The minor in journalism consists of four required courses and two electives for a total of 18 credits, with additional opportunities to participate in campus media and intern at local news organizations.
MCA 10100: Introduction to Media Studies
This survey course aims to acquaint students with the various mass media and support industries. In the first half of the semester, students look at newspapers, magazines, radio, TV, film, advertising, and public relations from an historic, technological, economic, and social perspective. In the second half of the semester, they focus on more general issues, such as who owns the media, the media’s effect on audience, and laws governing the media.
MCA 23300: Introduction to Journalism
This course introduces students to the basics of reporting and writing for the print and broadcast media. A hands-on course, students learn the rigors of journalism through covering stories. Guest speakers from newsrooms across the city regularly address the class. Prereq.: MCA 10100 or permission from the instructor. 3 hr./wk.; 3 cr.
MCA 33300: Reporting and Writing
Instruction and practice in the basic techniques of reporting, including, interviewing and public affairs research, and writing news for mass audiences. It includes discussions on libel, freedom of information, fairness, and balance. Assignments involve real people and events. Prereq.: MCA 23300 or permission of the instructor. 3 hr./wk.; 3 cr.
MCA 34100: Radio Journalism
This is a basic course in radio reporting and production. Students learn to write for the ear and incorporate the creative uses of sound in telling a news story. Production techniques are an integral part of the course. Students receive actual onair experience in the news department of WHCR, the college’s community radio station. Prereq.: MCA 23300 or permission of the instructor. 3 hr./wk.; 3 cr.
Select two from the following list. Note: No more than six credits that fulfill a students' major requirements may also be applied toward the minor.
MCA 10500: Introduction to Media Production
This course introduces the fundamental elements of video production and is the “gateway” into the B.F.A. program in film and video. Projects produced in this course are used to evaluate a student’s candidacy into the program. Using digital video cameras, students learn basic organizational, writing, camera, and editing skills through short group and individual exercises and projects. Visual storytelling and narrative structure in fictional and non-fictional forms are emphasized. Prereq.: Eng. 11000. 3 hr./wk.; 3 cr.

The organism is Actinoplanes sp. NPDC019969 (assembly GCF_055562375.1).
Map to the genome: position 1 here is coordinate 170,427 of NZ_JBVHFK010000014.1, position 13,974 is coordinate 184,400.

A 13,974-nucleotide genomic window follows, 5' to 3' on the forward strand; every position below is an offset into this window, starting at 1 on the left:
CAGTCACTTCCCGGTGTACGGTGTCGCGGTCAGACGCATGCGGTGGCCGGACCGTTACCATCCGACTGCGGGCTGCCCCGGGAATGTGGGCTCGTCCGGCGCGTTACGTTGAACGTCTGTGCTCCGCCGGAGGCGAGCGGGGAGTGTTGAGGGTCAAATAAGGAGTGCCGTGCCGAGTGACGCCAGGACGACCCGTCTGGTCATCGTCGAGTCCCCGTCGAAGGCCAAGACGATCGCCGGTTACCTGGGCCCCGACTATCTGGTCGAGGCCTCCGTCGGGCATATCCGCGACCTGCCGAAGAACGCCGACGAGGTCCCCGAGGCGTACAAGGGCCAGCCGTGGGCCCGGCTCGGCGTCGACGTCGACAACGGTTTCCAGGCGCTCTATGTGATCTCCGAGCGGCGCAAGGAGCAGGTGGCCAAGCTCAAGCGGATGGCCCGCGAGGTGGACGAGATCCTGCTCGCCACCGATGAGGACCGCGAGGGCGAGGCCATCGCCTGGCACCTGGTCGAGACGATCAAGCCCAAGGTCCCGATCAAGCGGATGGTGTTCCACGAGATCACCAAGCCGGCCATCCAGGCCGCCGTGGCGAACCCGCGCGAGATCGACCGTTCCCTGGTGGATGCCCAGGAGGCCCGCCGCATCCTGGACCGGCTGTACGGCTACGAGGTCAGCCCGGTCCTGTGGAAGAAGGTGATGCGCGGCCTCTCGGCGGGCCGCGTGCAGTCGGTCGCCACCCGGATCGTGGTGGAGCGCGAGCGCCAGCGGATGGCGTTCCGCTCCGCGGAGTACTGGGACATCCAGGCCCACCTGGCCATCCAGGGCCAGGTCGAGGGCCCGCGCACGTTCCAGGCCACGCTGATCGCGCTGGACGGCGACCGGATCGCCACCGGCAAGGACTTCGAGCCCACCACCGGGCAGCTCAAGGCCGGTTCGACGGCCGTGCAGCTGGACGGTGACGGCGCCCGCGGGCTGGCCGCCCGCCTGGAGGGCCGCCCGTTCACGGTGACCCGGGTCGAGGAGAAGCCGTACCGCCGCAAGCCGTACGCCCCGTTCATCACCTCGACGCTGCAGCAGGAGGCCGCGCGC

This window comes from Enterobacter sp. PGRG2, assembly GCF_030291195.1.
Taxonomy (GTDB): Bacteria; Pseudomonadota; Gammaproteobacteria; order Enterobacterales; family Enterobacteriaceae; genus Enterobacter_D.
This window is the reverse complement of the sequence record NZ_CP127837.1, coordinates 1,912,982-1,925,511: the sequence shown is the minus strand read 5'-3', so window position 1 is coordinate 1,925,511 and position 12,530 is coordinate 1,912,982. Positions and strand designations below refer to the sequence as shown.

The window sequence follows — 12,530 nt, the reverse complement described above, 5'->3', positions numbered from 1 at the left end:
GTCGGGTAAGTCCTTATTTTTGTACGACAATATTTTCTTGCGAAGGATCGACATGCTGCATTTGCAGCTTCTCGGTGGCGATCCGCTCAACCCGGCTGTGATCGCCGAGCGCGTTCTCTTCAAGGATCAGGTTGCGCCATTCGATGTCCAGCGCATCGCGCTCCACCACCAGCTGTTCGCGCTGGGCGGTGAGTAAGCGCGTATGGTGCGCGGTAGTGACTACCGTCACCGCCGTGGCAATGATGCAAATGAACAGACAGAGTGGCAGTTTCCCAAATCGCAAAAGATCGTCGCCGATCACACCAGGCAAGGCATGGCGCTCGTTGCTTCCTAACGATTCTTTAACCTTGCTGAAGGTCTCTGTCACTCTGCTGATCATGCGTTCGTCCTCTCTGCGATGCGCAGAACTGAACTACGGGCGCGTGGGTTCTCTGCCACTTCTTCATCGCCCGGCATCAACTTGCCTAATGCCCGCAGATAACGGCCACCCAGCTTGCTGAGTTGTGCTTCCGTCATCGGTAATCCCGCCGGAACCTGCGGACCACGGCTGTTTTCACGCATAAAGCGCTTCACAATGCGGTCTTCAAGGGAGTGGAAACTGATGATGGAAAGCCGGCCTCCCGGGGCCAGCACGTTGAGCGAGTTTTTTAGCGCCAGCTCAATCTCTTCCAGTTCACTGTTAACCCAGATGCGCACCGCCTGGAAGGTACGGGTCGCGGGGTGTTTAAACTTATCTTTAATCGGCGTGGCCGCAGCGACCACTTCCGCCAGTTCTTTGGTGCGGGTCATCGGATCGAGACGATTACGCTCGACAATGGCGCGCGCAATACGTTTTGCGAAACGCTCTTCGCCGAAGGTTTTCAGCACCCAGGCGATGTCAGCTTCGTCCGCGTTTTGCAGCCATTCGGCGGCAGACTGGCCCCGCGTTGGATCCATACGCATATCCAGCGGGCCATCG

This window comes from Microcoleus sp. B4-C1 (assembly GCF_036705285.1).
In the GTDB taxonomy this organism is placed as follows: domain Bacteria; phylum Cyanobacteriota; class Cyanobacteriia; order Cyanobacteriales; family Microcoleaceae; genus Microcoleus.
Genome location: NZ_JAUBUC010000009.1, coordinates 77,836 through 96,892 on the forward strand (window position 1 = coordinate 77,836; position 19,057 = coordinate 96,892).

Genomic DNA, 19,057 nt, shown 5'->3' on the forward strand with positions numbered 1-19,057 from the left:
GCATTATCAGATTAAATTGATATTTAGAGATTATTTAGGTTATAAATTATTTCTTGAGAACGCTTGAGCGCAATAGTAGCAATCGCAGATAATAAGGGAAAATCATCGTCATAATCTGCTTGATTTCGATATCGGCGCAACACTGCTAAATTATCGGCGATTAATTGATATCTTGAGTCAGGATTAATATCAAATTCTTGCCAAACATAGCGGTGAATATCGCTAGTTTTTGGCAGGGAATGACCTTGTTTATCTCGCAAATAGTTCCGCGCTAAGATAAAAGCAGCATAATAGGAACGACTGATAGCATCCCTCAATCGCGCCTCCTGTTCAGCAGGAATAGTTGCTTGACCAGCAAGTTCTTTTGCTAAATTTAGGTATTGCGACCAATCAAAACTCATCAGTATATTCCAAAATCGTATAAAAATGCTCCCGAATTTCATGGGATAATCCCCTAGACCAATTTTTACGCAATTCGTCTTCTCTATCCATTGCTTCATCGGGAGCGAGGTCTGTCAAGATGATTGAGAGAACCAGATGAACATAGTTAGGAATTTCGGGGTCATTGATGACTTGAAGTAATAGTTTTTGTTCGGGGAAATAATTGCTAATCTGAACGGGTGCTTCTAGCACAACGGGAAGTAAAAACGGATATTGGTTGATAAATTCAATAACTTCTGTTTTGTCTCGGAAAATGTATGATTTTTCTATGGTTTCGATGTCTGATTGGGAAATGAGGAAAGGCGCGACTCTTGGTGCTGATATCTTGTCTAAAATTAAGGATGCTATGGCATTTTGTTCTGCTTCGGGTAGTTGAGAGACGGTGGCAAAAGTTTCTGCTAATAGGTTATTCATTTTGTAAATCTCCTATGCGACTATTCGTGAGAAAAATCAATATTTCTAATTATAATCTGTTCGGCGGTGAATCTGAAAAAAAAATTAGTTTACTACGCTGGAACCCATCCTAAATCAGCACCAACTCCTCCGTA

Political Science 21700: Mass Media and Politics
The political questions raised by the growth, methods and technology of the mass media. Includes exploration of alternative theories of communication; the development of special media-oriented social roles and events; and the relationship between mass communication, symbolic politics, and political behavior at both the individual and societal level. (W) 3 hr./wk.; 3 cr.
Political Science 32200: Freedom of Expression Seminar
An advanced seminar examining the provisions of the First Amendment of the U.S. Constitution that deal with freedom of expression from historical, theoretical, and doctrinal perspectives. Considers freedom of expression in the light of competing values such as equality and privacy. (W) 3 hr./wk.; 3 cr.
English 23000: Writing Workshop in Prose
Emphasis on development of a prose style appropriate to a given disciplinary or work-world context. Prereq. Eng. 21000. May be repeated for credit when focus varies. 3 HR./WK., PLUS CONF.; 3 CR.
History 37500: The Mass Media in Recent American History
Sociology 27400: Urban Politics and Policy
This course examines the changing U.S. city with a focus on New York City. Beginning with an overview of U.S. urban politics and policy, we explore the impact of economic, political, demographic and social trends on our cities; then examine several contested policy issues—housing, economic development, education and/or welfare. How and why have national problems become identified as “urban” problems? Is the city a viable problem-solving unit? What are the respective roles of public and private sectors? We will address these questions through critical reading, discussion and writing. 3 HR./WK.; 3 CR.
Sociology 25000: Theory of Mass Culture and Mass Communications
The character of mass society in comparison with earlier forms. “High” culture and “pop” culture and the mass media of communications. Social effects of the mass media and the problem of public control. 3 HR./WK.; 3 CR.
MCA 40100: Ethics and Values in Communication
A senior seminar in the moral issues of communications, professional ethics. Materials are presented through films, literature, and readings in philosophy and social commentary, directed discussions.
MCA 29900: Internship in Communications I
Introductory supervised experience. Assignment in entry-level position of employment. Prereq.: Permission of the Department and acceptance into Internship Program. 1-6 cr.
MCA 39900: Internship in Communications II
A more advanced supervised assignment. Prereq.: Permission of the Department and successful completion of 29900. 1-6 cr.
MCA 49900: Internship in Communications III
Advanced supervised assignment. Prereq.: Permission of the Department and successful completion of 29900 and 39900. 1-6 cr.
MCA 31600: Radio Station
An advanced practicum at WHCR Harlem Community Radio. Prereq.: Permission of the department and successful completion of MCA 441. 3 cr.
City College’s campus publications and radio and television stations serve as both laboratories and outlets for student journalism. Write for The Campus, produce programs for WHCR FM, Harlem Community Radio, or SAME TV.